A draft Cantonment Act was circulated by the government in 2020. A very senior veteran of the 1ST JSW Course had made the following comments on it:
Have seen the above mentioned over 180-page Draft Act. I understand it has been put out to obtain the views of people who may be affected by it or have seen it working while they were serving. I retired in 1990 and have seen and lived in a number of Cantts all over the country. I have seen them change from bare habitations in 1952, when I was commissioned, to green oasis. While the administration in the Cantts has been improving exponentially because of the discipline imposed by the military commanders in charge, the cities around them have deteriorated at an ever-faster pace. Is it the aim of this new Act to bring both to the lowest common denominator?
If a new Act is deemed necessary the list of flaws in the old Act must be provided and explained as to how these deficiencies are being rectified in the proposed Act. Unless this is done, the exercise of getting views about the proposed Act is futile. To my mind the only reason why the new Act is being foisted on the Defence Services is that our politicians and bureaucrats want to control real estate on which their writ presently does not run. The Defence Estates Department was recommended to be abolished by the CAG a couple of decades ago because of rampant corruption but I see that it is being resuscitated and given more powers in the new Act!
In view of the above, may I request that the views of the military fraternity be sought only when the Draft Act is provided with a list of flaws in the old Act along with the remedies proposed in the new Act”.
For better understanding of defence lands, let me append some facts and figures.
Defence lands are divided into the following categories:
A 1 Land. Under Active occupation of Army.
A 2 Land. Reserved for future occupation of Army (Vacant).
B 1 Land. Placed under management of Central Government. (Like Hyderabad Airport Development Authority Land)
B 2 Land. Private Land
B 3 Land. Land belongs to Ministry of Defence but given on lease (Outside civil area).
B 4 Land. Defence Land (Vacant)
C Land. Cantonment Board Land for its use.
D Land. Contaminated Soil and Cover, and may contain Contaminated Groundwater.
Most old cantonments have ‘old grant bungalows.’ These were initially granted to officers, who were given licences of land sites, on which they could build houses. No right of property for the land was, however, ever granted to them. Later, civilians were also allowed to build such houses on lands belonging to the State, but these houses were to be hired by them.
Let me end this piece with an episode from history.
‘The Tamil Nadu Government had been coveting the Fort Secretariat and adjoining Islands in Chennai that were part of defence lands for long.
In the aftermath of 1971 war, Mr. Madhavan, a minister from the State Government met Babu Jagjivan Ram, the Raksha Mantri and requested for the defence land. The Raksha Mantri asked him to peruse a written report that stated that during the first week of December 1971, a threat by the US aircraft carrier Enterprise had developed on the Tamil Nadu coastal areas.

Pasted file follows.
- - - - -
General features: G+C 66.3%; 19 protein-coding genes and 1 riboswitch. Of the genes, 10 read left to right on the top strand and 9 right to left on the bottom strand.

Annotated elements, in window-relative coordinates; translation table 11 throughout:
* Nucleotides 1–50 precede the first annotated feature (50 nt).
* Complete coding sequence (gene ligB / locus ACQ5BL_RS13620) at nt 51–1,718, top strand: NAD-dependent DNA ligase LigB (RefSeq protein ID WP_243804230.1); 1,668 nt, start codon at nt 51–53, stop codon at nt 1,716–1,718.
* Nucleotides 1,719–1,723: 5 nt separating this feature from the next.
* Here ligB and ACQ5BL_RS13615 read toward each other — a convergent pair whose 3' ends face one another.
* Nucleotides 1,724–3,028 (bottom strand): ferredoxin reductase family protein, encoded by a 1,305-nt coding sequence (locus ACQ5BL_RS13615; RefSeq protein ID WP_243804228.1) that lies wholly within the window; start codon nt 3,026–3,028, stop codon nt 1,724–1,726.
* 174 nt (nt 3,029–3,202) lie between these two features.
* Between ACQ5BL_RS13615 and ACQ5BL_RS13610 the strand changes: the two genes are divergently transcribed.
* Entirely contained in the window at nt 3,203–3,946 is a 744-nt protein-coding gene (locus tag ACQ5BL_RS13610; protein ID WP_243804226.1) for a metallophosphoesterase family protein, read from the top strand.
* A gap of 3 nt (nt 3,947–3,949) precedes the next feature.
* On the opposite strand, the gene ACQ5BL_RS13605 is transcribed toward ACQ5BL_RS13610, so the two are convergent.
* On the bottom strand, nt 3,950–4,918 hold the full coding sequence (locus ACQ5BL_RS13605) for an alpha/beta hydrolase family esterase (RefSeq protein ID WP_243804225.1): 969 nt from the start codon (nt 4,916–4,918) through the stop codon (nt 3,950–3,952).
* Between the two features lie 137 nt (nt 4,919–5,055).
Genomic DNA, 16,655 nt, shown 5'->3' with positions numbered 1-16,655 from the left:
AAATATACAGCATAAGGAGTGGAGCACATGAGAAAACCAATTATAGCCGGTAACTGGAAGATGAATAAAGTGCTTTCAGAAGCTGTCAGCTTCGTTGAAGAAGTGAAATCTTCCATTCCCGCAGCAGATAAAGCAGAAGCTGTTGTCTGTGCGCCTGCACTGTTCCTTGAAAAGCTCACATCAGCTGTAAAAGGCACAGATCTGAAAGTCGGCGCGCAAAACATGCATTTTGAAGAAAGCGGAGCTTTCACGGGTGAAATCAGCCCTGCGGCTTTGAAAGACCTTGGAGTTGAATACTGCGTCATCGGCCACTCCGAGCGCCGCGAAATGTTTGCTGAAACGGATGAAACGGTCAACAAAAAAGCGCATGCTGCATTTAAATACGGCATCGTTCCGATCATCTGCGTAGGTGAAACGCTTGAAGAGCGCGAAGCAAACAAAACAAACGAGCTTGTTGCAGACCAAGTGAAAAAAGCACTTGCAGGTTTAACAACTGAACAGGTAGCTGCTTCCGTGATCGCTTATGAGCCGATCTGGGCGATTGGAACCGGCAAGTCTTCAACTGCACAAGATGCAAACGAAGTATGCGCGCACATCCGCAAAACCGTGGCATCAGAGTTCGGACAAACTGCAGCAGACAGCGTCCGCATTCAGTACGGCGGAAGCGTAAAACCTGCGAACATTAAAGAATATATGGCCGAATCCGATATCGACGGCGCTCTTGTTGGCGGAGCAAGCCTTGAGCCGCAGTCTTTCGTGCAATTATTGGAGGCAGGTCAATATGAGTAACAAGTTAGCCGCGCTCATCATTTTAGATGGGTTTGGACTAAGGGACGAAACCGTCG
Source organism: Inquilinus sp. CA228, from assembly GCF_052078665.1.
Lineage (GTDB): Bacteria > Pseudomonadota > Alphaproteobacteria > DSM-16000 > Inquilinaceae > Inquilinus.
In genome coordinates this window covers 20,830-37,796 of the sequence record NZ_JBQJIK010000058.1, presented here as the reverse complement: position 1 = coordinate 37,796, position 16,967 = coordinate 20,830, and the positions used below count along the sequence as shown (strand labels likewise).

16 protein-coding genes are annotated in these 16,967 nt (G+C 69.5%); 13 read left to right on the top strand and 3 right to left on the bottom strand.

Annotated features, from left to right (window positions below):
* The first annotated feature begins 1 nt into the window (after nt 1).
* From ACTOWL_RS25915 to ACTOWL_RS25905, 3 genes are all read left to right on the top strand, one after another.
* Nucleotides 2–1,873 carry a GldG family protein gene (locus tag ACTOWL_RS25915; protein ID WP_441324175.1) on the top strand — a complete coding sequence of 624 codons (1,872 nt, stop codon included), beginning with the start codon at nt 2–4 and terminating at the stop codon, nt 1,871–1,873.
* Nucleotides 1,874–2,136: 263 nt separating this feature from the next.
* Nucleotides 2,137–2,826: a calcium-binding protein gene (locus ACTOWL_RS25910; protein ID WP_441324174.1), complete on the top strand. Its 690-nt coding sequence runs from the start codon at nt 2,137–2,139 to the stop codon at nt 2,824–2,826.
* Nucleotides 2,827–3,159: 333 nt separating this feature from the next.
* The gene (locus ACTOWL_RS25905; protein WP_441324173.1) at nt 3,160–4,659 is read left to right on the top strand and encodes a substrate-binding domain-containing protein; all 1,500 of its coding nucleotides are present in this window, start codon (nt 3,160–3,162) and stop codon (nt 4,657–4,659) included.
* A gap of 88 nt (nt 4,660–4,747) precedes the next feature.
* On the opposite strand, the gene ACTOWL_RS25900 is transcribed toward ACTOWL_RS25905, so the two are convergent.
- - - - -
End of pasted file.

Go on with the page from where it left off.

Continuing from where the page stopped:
Fearing an attack, Chennai was in turmoil and almost depopulated with more than 75% leaving. The Raksha Mantri then asked the Minister: "If your citizens face such a situation in future and additional troops are brought for handling the situation, where will they be accommodated other than defence lands' '? The Minister from Tamil Nady left without any more pleas.
So, we did have political leaders who were sagacious and not greedy.
It is another matter that many years later, with changes in personalities, the army was forced to part with the land!”
While ending this epistle, I would like to state that considering the pros and cons, we do need to take measures to ensure that defence lands are not usurped by anyone. We need to safeguard defence lands and take measures to reduce, if not eliminate their being gobbled up by the rapacious appetite of the powerful politicians and their advisers/associates, in conjunction with the land sharks.
In my view, the biggest culprit and cause of facilitating the transfer of valuable defence land is the staff of DG DE and its subordinate offices, who are ever ready to line their pockets. The services, especially the army also needs to be blamed for a general indifference to the subject. The main reason is that we are a highly command-oriented army, where operations are supreme and administration/logistics take a back seat. This must change.
In this respect, the CDS and his integrated staff need to add the safeguarding of defence lands as yet another task to his huge list of ‘to do’ actions. However, as an example, even though the HQ Integrated Staff has been in existence for over 20 years now, the services have not been able to get the DG Armed Forces Medical Services to move from the MoD to this HQ. Perhaps the medicos do not want it either! If we are able to do so, the problems of slow reforms in the ECHS may also get solved earlier than what is happening now.
There are many areas of reforms and it is for this reason, if no other, that the CDS and the Service Chiefs, individually and collectively, must forcefully project reforms for all ranks that are essential for both the serving officers, JCO’s and Jawans, as well as the veterans.
Lt General Vijay Oberoi is a former Vice Chief of Army Staff and the Former Founder Director of the Centre for Land Warfare Studies (CLAWS), and now its Director General Emeritus. Views expressed are the writer’s own.